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Jaran, An Earthly Crown, His Conquering Sword, and The Law of Becoming

Mar 22, Kathy rated it did not like it. In a few words : a sequel that doesn't scale successfully and I mean, I get this is some sort of white woman hetereosexual fantasy but it has a lot of Issues What : Kindle library loan Why : riding on the high of reading the first book in the series As a caveat : I haven't read the third book in this series yet and I know the book was originally split over two volumes. So I'm reserving some judgement based on that there's still a lot of valid complaining to follow. Worldbuilding flavour : light!


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Light as In a few words : a sequel that doesn't scale successfully and I mean, I get this is some sort of white woman hetereosexual fantasy but it has a lot of Issues What : Kindle library loan Why : riding on the high of reading the first book in the series As a caveat : I haven't read the third book in this series yet and I know the book was originally split over two volumes.

Light as hell! The first book introduced this interesting galactic backdrop but only touched on it, which is fine, in lieu of establishing and focussing on all the nuances and details of the culture and lives of the jaran told through an outsider character, experiencing and learning in tandem with the reader, like a romance novel wrapped up in a ethnographic study. But this book just feels like it's retreading the same and painting broad strokes over the rest it attempts to introduce, scaling up and adding a heck ton of new characters from all sorts of cultures, but having them just react to each other and fumble around appropriate practices without any real meaningful conflict?

Also, am I one thousand pages in this series and barely know anything more about the super interesting Chapallii and intergalactic empires and rebellions? We get a barest glimpse of a birth and a female and otherwise characters are wholly uninterested in them except to note from time to time their opaque alienness. The huge, glaring : whiteness of it all. This is true of the first book as well, but when you have so many more characters coming together and having cultural conflicts, it just becomes so much more obvious how flawed the approach is.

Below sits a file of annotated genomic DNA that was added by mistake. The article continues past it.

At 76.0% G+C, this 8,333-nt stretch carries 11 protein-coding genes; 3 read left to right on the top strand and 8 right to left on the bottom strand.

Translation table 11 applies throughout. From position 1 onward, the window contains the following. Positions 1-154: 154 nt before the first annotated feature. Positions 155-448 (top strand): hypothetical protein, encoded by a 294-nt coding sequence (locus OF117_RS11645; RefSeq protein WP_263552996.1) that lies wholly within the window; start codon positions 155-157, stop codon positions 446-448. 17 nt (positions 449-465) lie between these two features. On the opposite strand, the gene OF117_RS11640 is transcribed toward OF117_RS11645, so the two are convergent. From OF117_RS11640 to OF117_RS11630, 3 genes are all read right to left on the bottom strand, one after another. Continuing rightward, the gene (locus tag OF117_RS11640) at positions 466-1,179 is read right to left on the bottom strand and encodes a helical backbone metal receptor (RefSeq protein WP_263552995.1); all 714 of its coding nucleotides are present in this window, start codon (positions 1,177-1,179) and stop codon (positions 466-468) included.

A lot of SFF stories posit that humans are post racial, post gender, post whatever and then draw on real world and historical racial dynamics with their fictional "othered" group as a stand in. The jaran find the other people of their planet which mirror cultures of the human's past to be barbaric and unclean in turn. An ambassador is from a highly patriarchal and misogynistic kingdom and this purposefully contrasts to the matriarchal society of the jaran that allows for female sexual autonomy.

The have slaves! Women have sex for money! Women veil themselves when in public! People pray with their heads touching the ground! I wonder what culture this is intending to invoke and criticise. But the jaran are not malicious to the unfamiliar, we're told, they are intrigued by it.


  1. An Earthly Crown (Jaran #2) (Paperback).
  2. The Novels of the Jaran?
  3. the spiritual emancipation of the God gimme... brigade: Praying according to Gods will!
  4. Sometimes, a story will let you know there are actually a couple characters of colour in their fictional world by calling attention to their physical traits, but what that only makes me realise that so far, everyone else has been overwhelmingly white. When only one person's skin colour is described, then that means everyone else is the default.

    Not even getting into the problematic equating of blackness to dark coloured skin. There's a couple moments given to the jaran's reactions to non-white members of the human visiting party. I'm not sure what the reason is--to show off the benign nature of their reaction to the unfamiliar, or highlighting their isolation and ignorance. Nonetheless, the confusion about dark skin for dirtiness that doesn't wash off and the mocking of the eyelid shape of one of the East Asian characters are both things that have baggage in our culture and presumably so for the human characters.